Chute was promoted to director in 1928. It was a position he would hold for nearly four decades. Among his many accomplishments, Chute managed to keep the aquarium afloat during two tough times in our history: the Great Depression and World War II. He also produced Shedd’s first visitor guidebook and spread word of Shedd’s world-class collection through articles he wrote for National Geographic.
William P. Braker
“It was Bill Braker who could see the winding trails and hear the whales long before they existed here.” So said John Shedd Reed about one of the aquarium’s most forward-thinking directors. Braker was the first formally trained biologist to lead Shedd. In fact, he was the first person with a college degree to work here.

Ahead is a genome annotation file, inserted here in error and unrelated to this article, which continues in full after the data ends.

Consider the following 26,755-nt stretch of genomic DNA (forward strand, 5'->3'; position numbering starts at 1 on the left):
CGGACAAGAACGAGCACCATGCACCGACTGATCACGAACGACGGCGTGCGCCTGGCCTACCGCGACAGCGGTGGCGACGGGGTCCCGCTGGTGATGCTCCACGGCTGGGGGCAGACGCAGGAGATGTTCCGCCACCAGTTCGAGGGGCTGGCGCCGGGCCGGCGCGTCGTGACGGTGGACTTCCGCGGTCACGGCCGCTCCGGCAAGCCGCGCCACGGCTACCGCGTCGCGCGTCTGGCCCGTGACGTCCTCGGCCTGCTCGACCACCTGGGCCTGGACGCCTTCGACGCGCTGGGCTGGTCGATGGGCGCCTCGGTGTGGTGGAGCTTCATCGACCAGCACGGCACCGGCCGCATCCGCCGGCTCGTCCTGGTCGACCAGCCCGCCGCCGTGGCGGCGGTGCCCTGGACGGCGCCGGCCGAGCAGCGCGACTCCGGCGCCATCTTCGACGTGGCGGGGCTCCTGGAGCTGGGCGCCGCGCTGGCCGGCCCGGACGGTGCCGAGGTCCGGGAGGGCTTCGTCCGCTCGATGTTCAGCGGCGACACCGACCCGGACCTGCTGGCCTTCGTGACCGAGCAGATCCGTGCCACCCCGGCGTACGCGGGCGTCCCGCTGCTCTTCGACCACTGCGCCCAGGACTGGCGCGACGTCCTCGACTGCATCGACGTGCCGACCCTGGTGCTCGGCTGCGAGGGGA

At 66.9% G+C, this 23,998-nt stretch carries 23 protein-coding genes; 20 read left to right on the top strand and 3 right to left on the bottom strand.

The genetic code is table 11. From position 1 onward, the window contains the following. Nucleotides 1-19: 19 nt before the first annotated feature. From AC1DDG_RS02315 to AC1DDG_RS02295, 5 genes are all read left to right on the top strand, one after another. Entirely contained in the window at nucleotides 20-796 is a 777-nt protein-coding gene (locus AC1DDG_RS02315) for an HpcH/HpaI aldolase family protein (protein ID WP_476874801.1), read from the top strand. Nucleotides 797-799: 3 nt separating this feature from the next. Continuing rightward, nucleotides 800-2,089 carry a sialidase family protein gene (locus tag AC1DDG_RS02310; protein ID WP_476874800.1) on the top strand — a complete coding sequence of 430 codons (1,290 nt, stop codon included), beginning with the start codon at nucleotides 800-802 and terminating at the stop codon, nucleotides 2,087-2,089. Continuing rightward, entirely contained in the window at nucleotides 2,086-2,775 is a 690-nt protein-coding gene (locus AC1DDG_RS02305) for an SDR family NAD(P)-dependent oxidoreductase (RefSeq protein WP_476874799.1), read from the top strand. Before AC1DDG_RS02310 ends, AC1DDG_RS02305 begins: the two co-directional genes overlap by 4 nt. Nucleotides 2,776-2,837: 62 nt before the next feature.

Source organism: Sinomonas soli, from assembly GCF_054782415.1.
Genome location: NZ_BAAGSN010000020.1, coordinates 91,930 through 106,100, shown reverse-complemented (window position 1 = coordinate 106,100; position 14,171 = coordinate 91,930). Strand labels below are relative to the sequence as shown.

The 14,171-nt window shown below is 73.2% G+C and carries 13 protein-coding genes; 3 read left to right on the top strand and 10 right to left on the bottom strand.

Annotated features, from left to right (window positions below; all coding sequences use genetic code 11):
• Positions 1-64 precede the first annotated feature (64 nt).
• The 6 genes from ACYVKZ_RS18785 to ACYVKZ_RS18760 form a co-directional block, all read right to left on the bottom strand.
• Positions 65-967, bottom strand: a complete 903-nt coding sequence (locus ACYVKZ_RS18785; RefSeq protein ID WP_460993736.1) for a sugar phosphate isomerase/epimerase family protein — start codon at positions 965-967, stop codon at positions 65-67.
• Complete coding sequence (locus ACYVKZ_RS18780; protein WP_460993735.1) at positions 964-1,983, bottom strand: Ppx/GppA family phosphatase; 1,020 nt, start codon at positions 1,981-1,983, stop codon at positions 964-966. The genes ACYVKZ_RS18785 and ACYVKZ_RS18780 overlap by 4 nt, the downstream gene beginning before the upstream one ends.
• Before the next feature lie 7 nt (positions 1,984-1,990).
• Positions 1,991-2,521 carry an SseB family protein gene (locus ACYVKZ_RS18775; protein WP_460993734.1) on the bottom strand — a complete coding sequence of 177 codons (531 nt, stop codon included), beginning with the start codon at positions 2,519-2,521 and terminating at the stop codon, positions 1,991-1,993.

It was Braker who helped transform Shedd Aquarium from a collection of fine fish to an outstanding educational institution. This did not happen overnight. During his three decades of service, Braker brought innovation and excellence to the aquarium. Many people said that he put Shedd back on the map.
Under his leadership, Shedd renovated exhibit galleries and opened the Caribbean Reef. We acquired a research vessel for specimen collection and scientific expeditions. We opened the Aquatic Education Center, and we launched special exhibit programs to increase attendance and visibility.
It was Braker, along with board chairman John Shedd Reed, who led the charge for creation of the Oceanarium. He brought in renowned architect Dirk Lohan to design the award-winning addition, and he oversaw every last detail. The Oceanarium marked a new era of innovative exhibits and programs at Shedd.